A leak detector used for the space shuttle launch pads has been miniaturized and could lead to a warning system for volcanoes.
Kennedy's Human Resources Operations Office works closely with transition staff to help provide future job opportunities for employees.
The partnership between NASA and the National Oceanic and Atmospheric Administration continue with latest launch.
From launch pads to cars and buildings, microcapsules full of different chemicals offer a new way to fend off rust and corrosion.
Kennedy develops many science and research technologies aboard the International Space Station
The STS-130 crew delivers the final major U.S. components.
Kennedy's Shuttle Landing Facility xenon lights shine brightly for a safe touchdown.
NASA's crew quarters staff takes pride in caring for the astronauts as though they were family members.
SDO is set to relay tons of data about the Sun and its affect on the Earth.
NASA recalled the heroism and sacrifice of space exploration during Day of Remembrance services at Kennedy Space Center.
More than a thousand sea turtles are safe from the cold thanks to a massive rescue effort at the Merritt Island National Wildlife Refuge.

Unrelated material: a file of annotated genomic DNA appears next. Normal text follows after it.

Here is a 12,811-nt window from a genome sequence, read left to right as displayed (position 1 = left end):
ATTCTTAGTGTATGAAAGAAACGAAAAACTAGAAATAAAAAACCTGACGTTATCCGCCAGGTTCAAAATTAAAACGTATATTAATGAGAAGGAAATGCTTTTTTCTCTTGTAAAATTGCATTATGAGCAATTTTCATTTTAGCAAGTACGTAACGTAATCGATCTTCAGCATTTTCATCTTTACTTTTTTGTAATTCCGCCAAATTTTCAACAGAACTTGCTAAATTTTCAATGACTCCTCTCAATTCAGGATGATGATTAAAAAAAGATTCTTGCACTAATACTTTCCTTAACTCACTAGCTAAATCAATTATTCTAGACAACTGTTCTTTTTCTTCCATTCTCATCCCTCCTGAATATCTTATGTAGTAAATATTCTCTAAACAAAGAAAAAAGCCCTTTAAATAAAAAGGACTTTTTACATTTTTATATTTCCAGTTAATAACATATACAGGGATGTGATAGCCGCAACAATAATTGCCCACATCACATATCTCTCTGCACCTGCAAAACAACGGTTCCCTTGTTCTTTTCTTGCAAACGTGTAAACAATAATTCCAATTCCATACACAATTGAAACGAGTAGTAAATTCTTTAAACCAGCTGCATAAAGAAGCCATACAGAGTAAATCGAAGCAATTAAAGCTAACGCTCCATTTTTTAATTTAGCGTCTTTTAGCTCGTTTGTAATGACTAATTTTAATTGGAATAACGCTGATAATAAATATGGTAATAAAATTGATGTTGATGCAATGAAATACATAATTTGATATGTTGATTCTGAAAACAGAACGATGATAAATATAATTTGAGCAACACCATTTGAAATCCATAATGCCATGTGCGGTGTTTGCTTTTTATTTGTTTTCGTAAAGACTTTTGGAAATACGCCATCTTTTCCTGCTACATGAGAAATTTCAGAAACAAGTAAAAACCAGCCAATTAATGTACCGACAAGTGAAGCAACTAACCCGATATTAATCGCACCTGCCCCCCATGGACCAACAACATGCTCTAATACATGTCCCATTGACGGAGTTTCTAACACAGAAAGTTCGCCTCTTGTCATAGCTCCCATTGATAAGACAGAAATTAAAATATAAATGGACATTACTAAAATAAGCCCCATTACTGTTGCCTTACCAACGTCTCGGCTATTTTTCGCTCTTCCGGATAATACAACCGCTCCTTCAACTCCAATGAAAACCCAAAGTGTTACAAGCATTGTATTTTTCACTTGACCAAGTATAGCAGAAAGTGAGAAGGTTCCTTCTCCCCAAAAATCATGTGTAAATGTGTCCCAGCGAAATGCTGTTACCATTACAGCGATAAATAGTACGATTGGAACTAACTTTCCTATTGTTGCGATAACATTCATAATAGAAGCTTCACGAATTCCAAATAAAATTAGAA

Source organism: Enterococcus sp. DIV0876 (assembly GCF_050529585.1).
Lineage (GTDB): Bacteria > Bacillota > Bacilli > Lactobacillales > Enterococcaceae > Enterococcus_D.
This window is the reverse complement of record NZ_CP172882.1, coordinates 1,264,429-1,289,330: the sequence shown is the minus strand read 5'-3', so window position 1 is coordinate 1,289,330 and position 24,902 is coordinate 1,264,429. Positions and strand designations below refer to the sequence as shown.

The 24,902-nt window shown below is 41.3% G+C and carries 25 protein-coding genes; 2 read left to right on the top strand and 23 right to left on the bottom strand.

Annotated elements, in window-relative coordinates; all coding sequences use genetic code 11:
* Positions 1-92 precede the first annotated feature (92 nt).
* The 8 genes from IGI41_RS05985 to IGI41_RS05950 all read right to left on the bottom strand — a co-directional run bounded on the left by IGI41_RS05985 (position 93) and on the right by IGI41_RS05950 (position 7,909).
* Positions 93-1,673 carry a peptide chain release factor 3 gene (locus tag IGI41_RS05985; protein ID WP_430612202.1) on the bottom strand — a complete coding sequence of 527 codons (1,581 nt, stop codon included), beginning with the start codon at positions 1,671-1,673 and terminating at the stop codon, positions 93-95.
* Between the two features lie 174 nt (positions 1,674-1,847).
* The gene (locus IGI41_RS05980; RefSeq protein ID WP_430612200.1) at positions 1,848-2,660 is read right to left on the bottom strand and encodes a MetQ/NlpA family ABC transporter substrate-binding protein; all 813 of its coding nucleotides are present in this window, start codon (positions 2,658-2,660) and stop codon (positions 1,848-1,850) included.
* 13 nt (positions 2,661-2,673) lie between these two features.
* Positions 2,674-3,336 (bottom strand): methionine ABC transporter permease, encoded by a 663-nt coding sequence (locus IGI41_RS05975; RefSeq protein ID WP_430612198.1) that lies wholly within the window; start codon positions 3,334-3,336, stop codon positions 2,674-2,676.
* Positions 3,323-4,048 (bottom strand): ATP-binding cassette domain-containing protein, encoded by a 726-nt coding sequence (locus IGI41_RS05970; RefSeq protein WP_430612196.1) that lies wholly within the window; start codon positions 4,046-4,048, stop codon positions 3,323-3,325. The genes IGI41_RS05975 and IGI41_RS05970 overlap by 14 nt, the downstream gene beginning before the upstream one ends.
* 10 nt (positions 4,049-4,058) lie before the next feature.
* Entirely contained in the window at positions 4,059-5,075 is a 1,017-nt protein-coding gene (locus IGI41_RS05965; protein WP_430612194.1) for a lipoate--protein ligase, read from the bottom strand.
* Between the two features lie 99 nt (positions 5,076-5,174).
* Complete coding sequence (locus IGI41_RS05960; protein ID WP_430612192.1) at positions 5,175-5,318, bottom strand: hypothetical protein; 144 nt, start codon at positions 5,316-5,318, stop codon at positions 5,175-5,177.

The Engineering Directorate at NASA's Kennedy Space Center provides specialized expertise to a range of agency projects.
Tracy Gibson earned Scientist/Engineer of the Year honors for contractors at NASA's Kennedy Space Center.
It took 15 years, but Chuck Ryan completed a shuttle crew compartment replica, though it came too late for NASA's use.
Thomas Penders and his team digs up the earth to find, recover and preserve sites important in aerospace history.
Jessica Tandy is the only woman currently training to be an engine move director at Kennedy Space Center.
Bob Youngquist's know-how and enthusiasm earned him Kennedy's honor as Engineer/Scientist of the Year.
For Charlie Buchanan half a century at Kennedy supplies many memories.
A flawless launch and landing highlighted an active and dynamic mission to keep the space station supplied for several years to come.
The STS-129 "Tweet up" event allowed NASA to share the excitement of a shuttle launch with a whole new audience.